Kansas City man to be freed after 43-year exoneration for triple murder

A Kansas City man will be released from jail after a judge ruled Tuesday that he was wrongfully convicted of three murders in 1979, which put him behind bars for more than four decades.

Kevin Strickland, 62, was convicted of killing Larry Ingram, 21; John Walker, 20; and Sherrie Black, 22, in Kansas City on April 25, 1978, despite constantly claiming she was watching television at her home at the time of the murder, according to The Associated Press. He was 18 years old when the murders occurred.

His first trial ended with a jury hanging after the panel’s only black jury held that Stickland, a black man, should be acquitted, the AP reported. However, during his second trial in 1979, an all-white jury found him guilty of one count of capital murder and two counts of second-degree murder.

Retired Missouri Court of Appeals Judge James Welsh finally exonerated Strickland of his crimes Tuesday after presiding over a three-day evidentiary hearing, AP reported. A Jackson County prosecutor requested the hearing after arguing that the evidence used for Strickland’s conviction had been withdrawn or proven false since his conviction.

“In these unique circumstances, the Court’s confidence in Strickland’s conviction is so undermined that it cannot be upheld, and the conviction sentence must be set aside,” Welsh wrote Tuesday, according to The Washington Post.

“The state of Missouri will immediately release Kevin Bernard Strickland from custody,” he added.

Missouri Attorney General Eric Schmitt (right) opposed actions spearheaded by Jackson County Attorney Jean Peters Baker and others in the legal and political industries to help free Strickland from incarceration, according to the AP. Schmitt is currently running for the United States Senate and has been linked to former President TrumpDonald Trump Rittenhouse Says Biden Slandered His Character By Linking Him To White Supremacists Night Health Care: White House Touts Vaccination Rate For Feds Trump Backs Hogan Challenger In Maryland Governor Race MORE.

Missouri Gov. Mike Parson (right) also rejected Strickland’s clemency requests, the AP reported.

A significant portion of the evidentiary hearing focused on the earlier testimony of Cynthia Douglas, the only person to survive the 1978 shooting, according to the AP. Douglas, who died in 2015, initially said that Strickland was one of four men responsible for the fatal shootings, but later revealed that she was pressured by police to blame him for the killings.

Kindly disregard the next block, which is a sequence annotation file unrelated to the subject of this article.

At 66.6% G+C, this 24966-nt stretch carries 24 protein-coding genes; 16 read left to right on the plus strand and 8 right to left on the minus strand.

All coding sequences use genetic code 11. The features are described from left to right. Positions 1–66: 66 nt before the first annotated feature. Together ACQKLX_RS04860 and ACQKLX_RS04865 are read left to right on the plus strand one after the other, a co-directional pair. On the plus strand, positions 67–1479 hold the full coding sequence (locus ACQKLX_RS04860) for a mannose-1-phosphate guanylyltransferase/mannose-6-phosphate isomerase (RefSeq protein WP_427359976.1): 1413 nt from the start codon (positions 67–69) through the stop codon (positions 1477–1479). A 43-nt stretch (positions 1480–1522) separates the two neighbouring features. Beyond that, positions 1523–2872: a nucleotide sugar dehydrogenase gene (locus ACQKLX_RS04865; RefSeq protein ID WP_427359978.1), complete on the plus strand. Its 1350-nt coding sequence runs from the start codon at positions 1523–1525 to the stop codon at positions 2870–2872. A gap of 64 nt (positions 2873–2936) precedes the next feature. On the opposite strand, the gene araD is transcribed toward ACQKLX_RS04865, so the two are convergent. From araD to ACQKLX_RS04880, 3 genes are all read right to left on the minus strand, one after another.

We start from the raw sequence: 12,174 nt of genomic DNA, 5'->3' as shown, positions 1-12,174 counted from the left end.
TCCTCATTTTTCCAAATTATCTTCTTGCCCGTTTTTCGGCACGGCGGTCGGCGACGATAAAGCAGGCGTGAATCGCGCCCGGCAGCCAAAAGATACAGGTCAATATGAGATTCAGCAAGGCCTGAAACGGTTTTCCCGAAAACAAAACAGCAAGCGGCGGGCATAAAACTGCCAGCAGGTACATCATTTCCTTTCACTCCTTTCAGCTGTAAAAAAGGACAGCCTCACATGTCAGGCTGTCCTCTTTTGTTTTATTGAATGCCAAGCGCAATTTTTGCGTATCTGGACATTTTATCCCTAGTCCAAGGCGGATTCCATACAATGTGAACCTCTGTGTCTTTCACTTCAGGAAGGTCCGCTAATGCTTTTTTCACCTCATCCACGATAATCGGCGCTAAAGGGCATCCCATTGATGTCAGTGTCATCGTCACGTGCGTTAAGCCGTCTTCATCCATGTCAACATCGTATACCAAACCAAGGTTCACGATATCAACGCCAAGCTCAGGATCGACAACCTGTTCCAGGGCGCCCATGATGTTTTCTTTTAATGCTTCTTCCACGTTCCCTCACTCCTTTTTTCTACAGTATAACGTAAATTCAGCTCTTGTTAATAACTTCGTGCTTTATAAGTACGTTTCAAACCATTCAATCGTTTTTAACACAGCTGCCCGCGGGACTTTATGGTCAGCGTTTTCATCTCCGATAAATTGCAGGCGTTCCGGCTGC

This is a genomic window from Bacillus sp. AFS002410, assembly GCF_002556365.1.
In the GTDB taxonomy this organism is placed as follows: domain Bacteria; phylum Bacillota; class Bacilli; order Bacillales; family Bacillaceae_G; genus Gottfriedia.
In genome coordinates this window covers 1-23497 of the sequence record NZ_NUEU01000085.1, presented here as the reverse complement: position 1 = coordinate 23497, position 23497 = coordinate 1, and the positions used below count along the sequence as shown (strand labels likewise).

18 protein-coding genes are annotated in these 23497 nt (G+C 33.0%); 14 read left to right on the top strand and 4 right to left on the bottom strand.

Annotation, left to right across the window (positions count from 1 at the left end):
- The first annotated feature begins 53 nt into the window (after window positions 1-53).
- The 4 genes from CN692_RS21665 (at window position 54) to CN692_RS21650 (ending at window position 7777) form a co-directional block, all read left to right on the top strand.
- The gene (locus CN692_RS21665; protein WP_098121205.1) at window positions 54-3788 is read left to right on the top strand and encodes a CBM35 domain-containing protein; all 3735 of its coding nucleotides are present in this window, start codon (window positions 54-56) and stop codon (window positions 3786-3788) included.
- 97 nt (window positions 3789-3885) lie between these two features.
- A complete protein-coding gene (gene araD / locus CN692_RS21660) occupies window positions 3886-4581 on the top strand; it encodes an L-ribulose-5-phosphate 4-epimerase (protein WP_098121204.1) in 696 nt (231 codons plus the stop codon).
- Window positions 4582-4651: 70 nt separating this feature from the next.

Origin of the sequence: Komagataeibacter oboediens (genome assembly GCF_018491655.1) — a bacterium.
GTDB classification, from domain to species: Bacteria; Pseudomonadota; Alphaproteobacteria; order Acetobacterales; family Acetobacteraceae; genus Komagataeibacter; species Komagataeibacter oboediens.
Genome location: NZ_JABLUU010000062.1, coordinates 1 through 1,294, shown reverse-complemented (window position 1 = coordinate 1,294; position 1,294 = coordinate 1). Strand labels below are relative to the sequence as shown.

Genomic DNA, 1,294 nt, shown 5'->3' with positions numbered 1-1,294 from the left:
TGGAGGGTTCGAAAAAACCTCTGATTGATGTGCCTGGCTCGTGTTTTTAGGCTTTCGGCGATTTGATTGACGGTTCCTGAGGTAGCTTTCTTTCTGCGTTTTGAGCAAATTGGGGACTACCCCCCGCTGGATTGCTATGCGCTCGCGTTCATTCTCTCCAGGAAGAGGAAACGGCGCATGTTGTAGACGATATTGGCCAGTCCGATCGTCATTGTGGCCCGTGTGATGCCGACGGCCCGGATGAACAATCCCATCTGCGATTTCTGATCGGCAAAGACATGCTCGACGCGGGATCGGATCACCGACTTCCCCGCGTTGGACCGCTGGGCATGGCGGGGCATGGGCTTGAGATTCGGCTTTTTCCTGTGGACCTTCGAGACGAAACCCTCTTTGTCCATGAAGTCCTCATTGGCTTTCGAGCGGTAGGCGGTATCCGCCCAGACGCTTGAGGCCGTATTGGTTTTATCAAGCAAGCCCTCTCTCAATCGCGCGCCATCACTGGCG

His family, friends and a co-worker testified at the evidentiary hearing that Douglas had made several attempts over the years to tell political and legal experts that he had falsely attributed the murders to Strickland, seeking their help in proving his new position.

Attorneys representing the Missouri Attorney General’s office maintained that Strickland’s backers had not produced a document supporting the notion that Douglas made efforts to withdraw his testimony that placed responsibility on Strickland, according to the AP. The lawyer said the idea was based on “rumors, rumors, rumors.”

Two other men who were convicted in connection with the triple murder also revealed that Strickland was not present at the crime scene, the AP reported, citing the Kansas City Star. They identified two other suspects but were never charged in the case.

Strickland also testified at the hearing, arguing that he never told Douglas that he would give him $ 300 to “keep his mouth shut,” the AP reported. He also claimed that he had never spent time in the house where the murders occurred before they occurred.

The process to hold an evidentiary hearing for Strickland culminated with Peters Baker pointing to a new state law as the reason his request for a hearing was justified. The law gives local prosecutors the ability to challenge convictions if they are under the impression that the defendant is not guilty of the crime, according to AP.

The Stickland case was reportedly the first time a prosecutor used the law to challenge a past conviction. Peters Baker had initially revealed in May that he thought Strickland was innocent after reviewing the case.

Schmitt’s office filed a series of motions in an attempt to delay the hearing, according to the AP. One of the motions was granted, calling for all 16th Circuit judges to be rescued from the hearings.

Schmitt’s office pointed to a letter that included comments from the presiding judge of the circuit saying he believed Strickland should be exonerated of the charges against him, the AP reported.


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